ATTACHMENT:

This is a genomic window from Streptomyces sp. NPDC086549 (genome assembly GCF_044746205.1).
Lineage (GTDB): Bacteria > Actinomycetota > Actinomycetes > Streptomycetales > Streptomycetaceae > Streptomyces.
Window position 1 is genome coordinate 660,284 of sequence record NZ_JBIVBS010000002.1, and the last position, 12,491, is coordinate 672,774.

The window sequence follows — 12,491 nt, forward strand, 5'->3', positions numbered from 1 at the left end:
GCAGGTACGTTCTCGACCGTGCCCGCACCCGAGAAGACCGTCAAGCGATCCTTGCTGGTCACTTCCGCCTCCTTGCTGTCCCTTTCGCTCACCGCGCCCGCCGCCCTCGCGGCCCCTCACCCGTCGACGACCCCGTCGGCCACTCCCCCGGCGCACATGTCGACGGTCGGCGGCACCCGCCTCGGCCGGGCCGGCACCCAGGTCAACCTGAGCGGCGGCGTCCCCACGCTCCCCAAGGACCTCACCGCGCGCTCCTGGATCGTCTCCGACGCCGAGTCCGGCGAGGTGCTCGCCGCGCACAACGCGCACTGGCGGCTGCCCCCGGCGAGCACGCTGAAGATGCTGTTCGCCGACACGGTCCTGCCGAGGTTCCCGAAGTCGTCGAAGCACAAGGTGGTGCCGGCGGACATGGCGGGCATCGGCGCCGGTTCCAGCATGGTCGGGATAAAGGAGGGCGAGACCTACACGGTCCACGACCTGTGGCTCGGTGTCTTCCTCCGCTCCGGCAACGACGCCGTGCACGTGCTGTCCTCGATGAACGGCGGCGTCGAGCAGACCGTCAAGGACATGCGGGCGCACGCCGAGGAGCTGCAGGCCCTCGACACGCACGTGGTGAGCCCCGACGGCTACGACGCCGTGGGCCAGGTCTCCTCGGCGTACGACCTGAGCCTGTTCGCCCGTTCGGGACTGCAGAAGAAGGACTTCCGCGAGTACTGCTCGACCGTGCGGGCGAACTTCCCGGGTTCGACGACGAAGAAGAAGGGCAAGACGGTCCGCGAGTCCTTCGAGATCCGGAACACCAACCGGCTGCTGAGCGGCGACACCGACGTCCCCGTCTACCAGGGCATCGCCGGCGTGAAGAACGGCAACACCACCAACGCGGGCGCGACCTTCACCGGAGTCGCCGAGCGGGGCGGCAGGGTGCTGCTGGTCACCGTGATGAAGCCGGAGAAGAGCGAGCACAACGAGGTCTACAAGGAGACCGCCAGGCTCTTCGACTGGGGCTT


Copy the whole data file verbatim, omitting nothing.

This is a genomic window from Streptomyces sp. NPDC086549 (genome assembly GCF_044746205.1).
Lineage (GTDB): Bacteria > Actinomycetota > Actinomycetes > Streptomycetales > Streptomycetaceae > Streptomyces.
Window position 1 is genome coordinate 660,284 of sequence record NZ_JBIVBS010000002.1, and the last position, 12,491, is coordinate 672,774.

The window sequence follows — 12,491 nt, forward strand, 5'->3', positions numbered from 1 at the left end:
GCAGGTACGTTCTCGACCGTGCCCGCACCCGAGAAGACCGTCAAGCGATCCTTGCTGGTCACTTCCGCCTCCTTGCTGTCCCTTTCGCTCACCGCGCCCGCCGCCCTCGCGGCCCCTCACCCGTCGACGACCCCGTCGGCCACTCCCCCGGCGCACATGTCGACGGTCGGCGGCACCCGCCTCGGCCGGGCCGGCACCCAGGTCAACCTGAGCGGCGGCGTCCCCACGCTCCCCAAGGACCTCACCGCGCGCTCCTGGATCGTCTCCGACGCCGAGTCCGGCGAGGTGCTCGCCGCGCACAACGCGCACTGGCGGCTGCCCCCGGCGAGCACGCTGAAGATGCTGTTCGCCGACACGGTCCTGCCGAGGTTCCCGAAGTCGTCGAAGCACAAGGTGGTGCCGGCGGACATGGCGGGCATCGGCGCCGGTTCCAGCATGGTCGGGATAAAGGAGGGCGAGACCTACACGGTCCACGACCTGTGGCTCGGTGTCTTCCTCCGCTCCGGCAACGACGCCGTGCACGTGCTGTCCTCGATGAACGGCGGCGTCGAGCAGACCGTCAAGGACATGCGGGCGCACGCCGAGGAGCTGCAGGCCCTCGACACGCACGTGGTGAGCCCCGACGGCTACGACGCCGTGGGCCAGGTCTCCTCGGCGTACGACCTGAGCCTGTTCGCCCGTTCGGGACTGCAGAAGAAGGACTTCCGCGAGTACTGCTCGACCGTGCGGGCGAACTTCCCGGGTTCGACGACGAAGAAGAAGGGCAAGACGGTCCGCGAGTCCTTCGAGATCCGGAACACCAACCGGCTGCTGAGCGGCGACACCGACGTCCCCGTCTACCAGGGCATCGCCGGCGTGAAGAACGGCAACACCACCAACGCGGGCGCGACCTTCACCGGAGTCGCCGAGCGGGGCGGCAGGGTGCTGCTGGTCACCGTGATGAAGCCGGAGAAGAGCGAGCACAACGAGGTCTACAAGGAGACCGCCAGGCTCTTCGACTGGGGCTT